Searching for money to go the distance in costly legal battles, many alleged victims of medical malpractice or corporate misdeeds are getting help from outside investors, including some financial heavyweights, says a report by the Center for Public Integrity and The New York Times.

Always looking for lucrative projects to back, hedge funds, banks, and private investors are getting into the litigation business, laying out cash for plaintiffs in all manner of cases, from class action lawsuits to divorce proceedings.

Some of the most prominent cases in recent years have been privately financed, such as $35 million provided by Counsel Financial and others for lawsuits brought in New York by rescue workers who labored at ground zero on or after 9-11, which were recently settled for $712.5 million. The lenders ended up turning an $11 million profit.

The reason for the trend is simple: even a moderately priced lawsuit is prohibitively expensive for most people, but the payoff can be huge. The average price of a civil action in federal court is $15,000 as of last year, according to the Federal Justice Center, and the cost of any case involving scientific or technical issues can easily soar above $100,000. However, successful cases often result in six-figure payouts, and, as as the 9-11 case demonstrates, can be much more lucrative still.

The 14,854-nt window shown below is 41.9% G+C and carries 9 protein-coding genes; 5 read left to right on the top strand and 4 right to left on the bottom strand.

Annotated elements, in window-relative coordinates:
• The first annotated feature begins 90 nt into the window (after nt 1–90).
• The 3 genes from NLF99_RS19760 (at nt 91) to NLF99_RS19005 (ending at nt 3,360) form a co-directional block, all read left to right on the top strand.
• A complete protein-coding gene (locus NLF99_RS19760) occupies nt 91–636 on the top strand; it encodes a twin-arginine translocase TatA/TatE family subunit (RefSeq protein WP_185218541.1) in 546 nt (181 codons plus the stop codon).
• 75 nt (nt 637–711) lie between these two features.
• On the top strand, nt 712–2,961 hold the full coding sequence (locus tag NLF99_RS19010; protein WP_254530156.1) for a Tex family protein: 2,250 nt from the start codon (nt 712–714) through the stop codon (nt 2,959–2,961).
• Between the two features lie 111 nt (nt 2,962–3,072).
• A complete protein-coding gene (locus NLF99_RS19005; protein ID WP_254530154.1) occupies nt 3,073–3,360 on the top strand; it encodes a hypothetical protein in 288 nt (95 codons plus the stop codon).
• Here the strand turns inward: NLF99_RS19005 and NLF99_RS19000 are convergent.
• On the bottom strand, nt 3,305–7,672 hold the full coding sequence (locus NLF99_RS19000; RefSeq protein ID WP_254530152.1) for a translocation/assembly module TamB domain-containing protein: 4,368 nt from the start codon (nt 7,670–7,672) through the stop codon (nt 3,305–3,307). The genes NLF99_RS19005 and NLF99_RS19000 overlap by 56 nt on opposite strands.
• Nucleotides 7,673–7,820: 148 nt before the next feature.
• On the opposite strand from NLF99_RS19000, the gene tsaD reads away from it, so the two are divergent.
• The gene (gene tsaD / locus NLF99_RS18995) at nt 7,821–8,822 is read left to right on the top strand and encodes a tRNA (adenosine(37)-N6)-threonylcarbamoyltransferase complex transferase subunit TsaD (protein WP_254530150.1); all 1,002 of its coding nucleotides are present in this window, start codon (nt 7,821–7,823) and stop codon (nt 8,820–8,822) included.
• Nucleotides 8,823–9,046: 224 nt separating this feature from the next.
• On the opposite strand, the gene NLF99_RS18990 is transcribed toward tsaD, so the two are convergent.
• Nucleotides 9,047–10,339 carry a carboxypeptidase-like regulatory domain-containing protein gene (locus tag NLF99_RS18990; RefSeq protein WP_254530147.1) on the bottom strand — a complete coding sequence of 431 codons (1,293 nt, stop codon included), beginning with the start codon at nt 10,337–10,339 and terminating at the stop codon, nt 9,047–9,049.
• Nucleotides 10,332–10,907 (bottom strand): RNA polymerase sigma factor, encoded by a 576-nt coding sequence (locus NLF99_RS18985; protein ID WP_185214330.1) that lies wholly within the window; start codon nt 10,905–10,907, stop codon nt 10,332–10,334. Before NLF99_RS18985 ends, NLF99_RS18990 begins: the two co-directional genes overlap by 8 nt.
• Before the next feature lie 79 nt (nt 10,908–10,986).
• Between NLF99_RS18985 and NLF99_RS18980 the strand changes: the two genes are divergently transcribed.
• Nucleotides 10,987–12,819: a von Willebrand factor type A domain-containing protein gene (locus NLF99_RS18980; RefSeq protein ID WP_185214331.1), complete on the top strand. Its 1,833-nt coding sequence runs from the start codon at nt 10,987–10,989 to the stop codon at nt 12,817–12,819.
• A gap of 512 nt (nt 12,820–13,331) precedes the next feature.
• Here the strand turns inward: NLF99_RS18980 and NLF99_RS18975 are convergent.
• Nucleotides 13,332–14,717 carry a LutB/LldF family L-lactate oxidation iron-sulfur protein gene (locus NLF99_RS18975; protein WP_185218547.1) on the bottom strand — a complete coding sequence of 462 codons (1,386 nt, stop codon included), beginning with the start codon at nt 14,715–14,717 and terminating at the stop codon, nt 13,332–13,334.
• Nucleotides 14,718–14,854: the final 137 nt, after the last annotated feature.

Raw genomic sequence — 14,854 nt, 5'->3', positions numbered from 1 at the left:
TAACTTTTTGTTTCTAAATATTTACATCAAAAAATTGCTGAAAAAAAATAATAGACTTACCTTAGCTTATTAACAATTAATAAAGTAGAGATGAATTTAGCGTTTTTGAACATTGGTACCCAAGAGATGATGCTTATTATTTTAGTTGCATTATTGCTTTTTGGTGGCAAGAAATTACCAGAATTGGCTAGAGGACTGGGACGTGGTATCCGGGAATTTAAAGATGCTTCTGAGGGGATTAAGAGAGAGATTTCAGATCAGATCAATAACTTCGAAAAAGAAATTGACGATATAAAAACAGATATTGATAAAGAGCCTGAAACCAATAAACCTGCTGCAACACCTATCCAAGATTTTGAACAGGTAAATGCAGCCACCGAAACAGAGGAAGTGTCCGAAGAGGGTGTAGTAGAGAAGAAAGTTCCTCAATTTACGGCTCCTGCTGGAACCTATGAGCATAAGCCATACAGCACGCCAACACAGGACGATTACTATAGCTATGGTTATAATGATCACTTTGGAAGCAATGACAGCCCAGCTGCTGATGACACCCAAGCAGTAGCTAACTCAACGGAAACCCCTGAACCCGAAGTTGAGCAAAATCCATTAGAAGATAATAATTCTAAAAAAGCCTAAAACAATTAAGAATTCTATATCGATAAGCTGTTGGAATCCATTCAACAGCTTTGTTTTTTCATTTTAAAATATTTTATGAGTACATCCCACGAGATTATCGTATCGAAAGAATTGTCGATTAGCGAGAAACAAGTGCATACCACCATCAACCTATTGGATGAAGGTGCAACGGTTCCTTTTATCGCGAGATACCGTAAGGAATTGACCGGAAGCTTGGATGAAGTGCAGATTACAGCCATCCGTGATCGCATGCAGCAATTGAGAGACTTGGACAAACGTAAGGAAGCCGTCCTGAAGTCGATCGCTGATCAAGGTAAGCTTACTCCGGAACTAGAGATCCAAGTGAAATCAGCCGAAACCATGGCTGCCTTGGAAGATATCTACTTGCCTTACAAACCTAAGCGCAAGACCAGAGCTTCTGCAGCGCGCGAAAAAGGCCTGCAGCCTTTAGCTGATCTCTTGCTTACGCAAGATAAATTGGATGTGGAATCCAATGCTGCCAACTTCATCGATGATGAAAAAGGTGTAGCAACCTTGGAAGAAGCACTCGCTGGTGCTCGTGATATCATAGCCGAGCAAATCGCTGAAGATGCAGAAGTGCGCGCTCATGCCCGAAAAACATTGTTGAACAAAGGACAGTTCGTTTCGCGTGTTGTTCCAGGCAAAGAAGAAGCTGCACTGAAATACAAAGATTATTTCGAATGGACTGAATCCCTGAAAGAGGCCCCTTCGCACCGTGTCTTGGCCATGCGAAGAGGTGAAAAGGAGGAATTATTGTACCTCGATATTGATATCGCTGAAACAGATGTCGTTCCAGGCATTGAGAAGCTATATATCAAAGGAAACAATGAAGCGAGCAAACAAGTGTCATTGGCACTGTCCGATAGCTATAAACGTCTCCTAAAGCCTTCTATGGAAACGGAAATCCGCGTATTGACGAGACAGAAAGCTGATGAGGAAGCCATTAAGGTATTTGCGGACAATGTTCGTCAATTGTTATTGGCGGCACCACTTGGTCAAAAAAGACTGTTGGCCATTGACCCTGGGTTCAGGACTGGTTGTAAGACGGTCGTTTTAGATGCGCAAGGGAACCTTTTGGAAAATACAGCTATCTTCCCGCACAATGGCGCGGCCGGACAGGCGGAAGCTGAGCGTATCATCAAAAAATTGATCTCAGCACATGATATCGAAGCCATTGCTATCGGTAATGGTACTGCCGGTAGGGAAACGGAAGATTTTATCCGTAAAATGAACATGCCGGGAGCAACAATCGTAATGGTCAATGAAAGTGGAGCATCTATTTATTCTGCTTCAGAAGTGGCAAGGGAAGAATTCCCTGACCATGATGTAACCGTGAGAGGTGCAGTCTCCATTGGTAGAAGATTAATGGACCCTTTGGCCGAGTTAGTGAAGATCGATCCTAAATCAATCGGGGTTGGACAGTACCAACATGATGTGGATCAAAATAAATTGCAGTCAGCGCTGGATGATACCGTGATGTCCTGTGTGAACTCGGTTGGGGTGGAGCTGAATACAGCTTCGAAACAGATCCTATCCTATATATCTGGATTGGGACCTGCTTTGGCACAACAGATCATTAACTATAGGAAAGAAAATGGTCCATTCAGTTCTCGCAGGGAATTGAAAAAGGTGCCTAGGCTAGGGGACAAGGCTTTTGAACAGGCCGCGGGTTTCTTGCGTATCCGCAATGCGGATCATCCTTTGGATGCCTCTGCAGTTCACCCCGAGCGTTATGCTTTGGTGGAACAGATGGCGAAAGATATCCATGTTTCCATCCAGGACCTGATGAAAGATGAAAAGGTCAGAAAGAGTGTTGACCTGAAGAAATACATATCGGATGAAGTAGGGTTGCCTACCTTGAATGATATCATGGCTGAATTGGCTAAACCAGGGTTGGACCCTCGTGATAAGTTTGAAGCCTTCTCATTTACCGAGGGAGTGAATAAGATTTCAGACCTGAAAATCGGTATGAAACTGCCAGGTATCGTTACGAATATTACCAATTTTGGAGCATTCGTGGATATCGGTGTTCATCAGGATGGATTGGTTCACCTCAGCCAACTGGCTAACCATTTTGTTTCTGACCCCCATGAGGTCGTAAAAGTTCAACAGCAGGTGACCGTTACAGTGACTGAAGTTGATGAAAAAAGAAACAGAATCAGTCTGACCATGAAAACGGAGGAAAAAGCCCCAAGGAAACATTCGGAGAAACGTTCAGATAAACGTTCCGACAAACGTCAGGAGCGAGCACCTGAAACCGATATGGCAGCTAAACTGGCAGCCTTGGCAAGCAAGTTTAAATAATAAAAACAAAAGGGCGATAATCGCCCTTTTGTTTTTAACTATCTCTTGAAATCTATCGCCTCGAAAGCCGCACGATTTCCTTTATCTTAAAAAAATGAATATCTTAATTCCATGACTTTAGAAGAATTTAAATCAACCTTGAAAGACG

The financing typically goes toward hiring expert witnesses and putting together compelling evidence. This can help even the playing field when relatively powerless individuals take on major companies. But it also can have pernicious effects, such as financial backers dictating the legal strategy to be pursued, or the winners of a lawsuit owing their lenders more than they won.

As a result, some say that for-profit lending for lawsuits should be banned.

“It sends shivers down the spines of general counsels all across the globe,” Lisa A. Rickard, with the Institute for Legal Reform, told CPI. The institute is an arm of the U.S. Chamber of Commerce.

Others dispute her criticism, saying that private lending gives people of moderate means greater access to the court system. “If you want to use the civil justice system, you have to have money,” said Alan Zimmerman, who founded one of the first lawsuit-financing firms in 1994.

Industry watchers say that at any given time, more than $1 billion is invested in litigation in the U.S.